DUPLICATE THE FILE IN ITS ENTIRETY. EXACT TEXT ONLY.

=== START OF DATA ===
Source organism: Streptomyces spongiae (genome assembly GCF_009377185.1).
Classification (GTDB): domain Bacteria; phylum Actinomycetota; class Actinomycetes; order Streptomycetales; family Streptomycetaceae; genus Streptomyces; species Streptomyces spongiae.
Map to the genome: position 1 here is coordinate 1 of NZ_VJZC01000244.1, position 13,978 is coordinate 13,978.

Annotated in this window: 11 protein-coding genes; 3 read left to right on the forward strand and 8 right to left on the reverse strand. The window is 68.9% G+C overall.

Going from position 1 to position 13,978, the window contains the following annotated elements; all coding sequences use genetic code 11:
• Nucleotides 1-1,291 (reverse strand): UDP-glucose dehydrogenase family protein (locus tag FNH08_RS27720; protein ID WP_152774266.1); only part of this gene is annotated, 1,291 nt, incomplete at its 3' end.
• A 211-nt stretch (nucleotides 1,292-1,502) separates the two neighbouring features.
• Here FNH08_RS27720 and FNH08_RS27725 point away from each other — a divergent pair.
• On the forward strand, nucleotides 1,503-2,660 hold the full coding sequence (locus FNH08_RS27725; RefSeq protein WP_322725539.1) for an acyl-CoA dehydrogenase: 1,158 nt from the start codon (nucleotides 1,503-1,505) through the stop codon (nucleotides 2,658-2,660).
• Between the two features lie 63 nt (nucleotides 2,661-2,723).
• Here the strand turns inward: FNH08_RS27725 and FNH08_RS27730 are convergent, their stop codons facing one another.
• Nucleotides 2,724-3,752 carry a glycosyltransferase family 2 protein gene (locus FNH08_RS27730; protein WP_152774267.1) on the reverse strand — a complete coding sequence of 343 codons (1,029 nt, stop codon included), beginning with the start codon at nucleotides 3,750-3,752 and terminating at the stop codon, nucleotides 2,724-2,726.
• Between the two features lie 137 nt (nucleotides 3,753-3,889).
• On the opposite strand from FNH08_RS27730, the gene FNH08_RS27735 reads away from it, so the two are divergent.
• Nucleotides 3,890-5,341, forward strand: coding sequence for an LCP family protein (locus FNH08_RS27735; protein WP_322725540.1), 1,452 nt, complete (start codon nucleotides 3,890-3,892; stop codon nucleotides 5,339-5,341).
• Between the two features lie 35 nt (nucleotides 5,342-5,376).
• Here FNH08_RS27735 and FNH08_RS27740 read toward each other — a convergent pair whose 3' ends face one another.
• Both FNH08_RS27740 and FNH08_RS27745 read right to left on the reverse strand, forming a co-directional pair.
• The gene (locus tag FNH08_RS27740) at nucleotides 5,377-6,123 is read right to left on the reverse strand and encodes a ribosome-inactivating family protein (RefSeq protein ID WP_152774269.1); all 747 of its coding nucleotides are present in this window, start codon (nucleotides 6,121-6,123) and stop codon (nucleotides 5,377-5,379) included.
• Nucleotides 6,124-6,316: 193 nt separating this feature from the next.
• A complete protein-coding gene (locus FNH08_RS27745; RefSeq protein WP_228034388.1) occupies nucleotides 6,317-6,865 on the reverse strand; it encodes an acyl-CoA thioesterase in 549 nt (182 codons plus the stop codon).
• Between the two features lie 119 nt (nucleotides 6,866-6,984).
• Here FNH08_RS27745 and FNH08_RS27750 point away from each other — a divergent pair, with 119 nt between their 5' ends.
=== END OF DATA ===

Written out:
Source organism: Streptomyces spongiae (genome assembly GCF_009377185.1).
Classification (GTDB): domain Bacteria; phylum Actinomycetota; class Actinomycetes; order Streptomycetales; family Streptomycetaceae; genus Streptomyces; species Streptomyces spongiae.
Map to the genome: position 1 here is coordinate 1 of NZ_VJZC01000244.1, position 13,978 is coordinate 13,978.

Annotated in this window: 11 protein-coding genes; 3 read left to right on the forward strand and 8 right to left on the reverse strand. The window is 68.9% G+C overall.

Going from position 1 to position 13,978, the window contains the following annotated elements; all coding sequences use genetic code 11:
• Nucleotides 1-1,291 (reverse strand): UDP-glucose dehydrogenase family protein (locus tag FNH08_RS27720; protein ID WP_152774266.1); only part of this gene is annotated, 1,291 nt, incomplete at its 3' end.
• A 211-nt stretch (nucleotides 1,292-1,502) separates the two neighbouring features.
• Here FNH08_RS27720 and FNH08_RS27725 point away from each other — a divergent pair.
• On the forward strand, nucleotides 1,503-2,660 hold the full coding sequence (locus FNH08_RS27725; RefSeq protein WP_322725539.1) for an acyl-CoA dehydrogenase: 1,158 nt from the start codon (nucleotides 1,503-1,505) through the stop codon (nucleotides 2,658-2,660).
• Between the two features lie 63 nt (nucleotides 2,661-2,723).
• Here the strand turns inward: FNH08_RS27725 and FNH08_RS27730 are convergent, their stop codons facing one another.
• Nucleotides 2,724-3,752 carry a glycosyltransferase family 2 protein gene (locus FNH08_RS27730; protein WP_152774267.1) on the reverse strand — a complete coding sequence of 343 codons (1,029 nt, stop codon included), beginning with the start codon at nucleotides 3,750-3,752 and terminating at the stop codon, nucleotides 2,724-2,726.
• Between the two features lie 137 nt (nucleotides 3,753-3,889).
• On the opposite strand from FNH08_RS27730, the gene FNH08_RS27735 reads away from it, so the two are divergent.
• Nucleotides 3,890-5,341, forward strand: coding sequence for an LCP family protein (locus FNH08_RS27735; protein WP_322725540.1), 1,452 nt, complete (start codon nucleotides 3,890-3,892; stop codon nucleotides 5,339-5,341).
• Between the two features lie 35 nt (nucleotides 5,342-5,376).
• Here FNH08_RS27735 and FNH08_RS27740 read toward each other — a convergent pair whose 3' ends face one another.
• Both FNH08_RS27740 and FNH08_RS27745 read right to left on the reverse strand, forming a co-directional pair.
• The gene (locus tag FNH08_RS27740) at nucleotides 5,377-6,123 is read right to left on the reverse strand and encodes a ribosome-inactivating family protein (RefSeq protein ID WP_152774269.1); all 747 of its coding nucleotides are present in this window, start codon (nucleotides 6,121-6,123) and stop codon (nucleotides 5,377-5,379) included.
• Nucleotides 6,124-6,316: 193 nt separating this feature from the next.
• A complete protein-coding gene (locus FNH08_RS27745; RefSeq protein WP_228034388.1) occupies nucleotides 6,317-6,865 on the reverse strand; it encodes an acyl-CoA thioesterase in 549 nt (182 codons plus the stop codon).
• Between the two features lie 119 nt (nucleotides 6,866-6,984).
• Here FNH08_RS27745 and FNH08_RS27750 point away from each other — a divergent pair, with 119 nt between their 5' ends.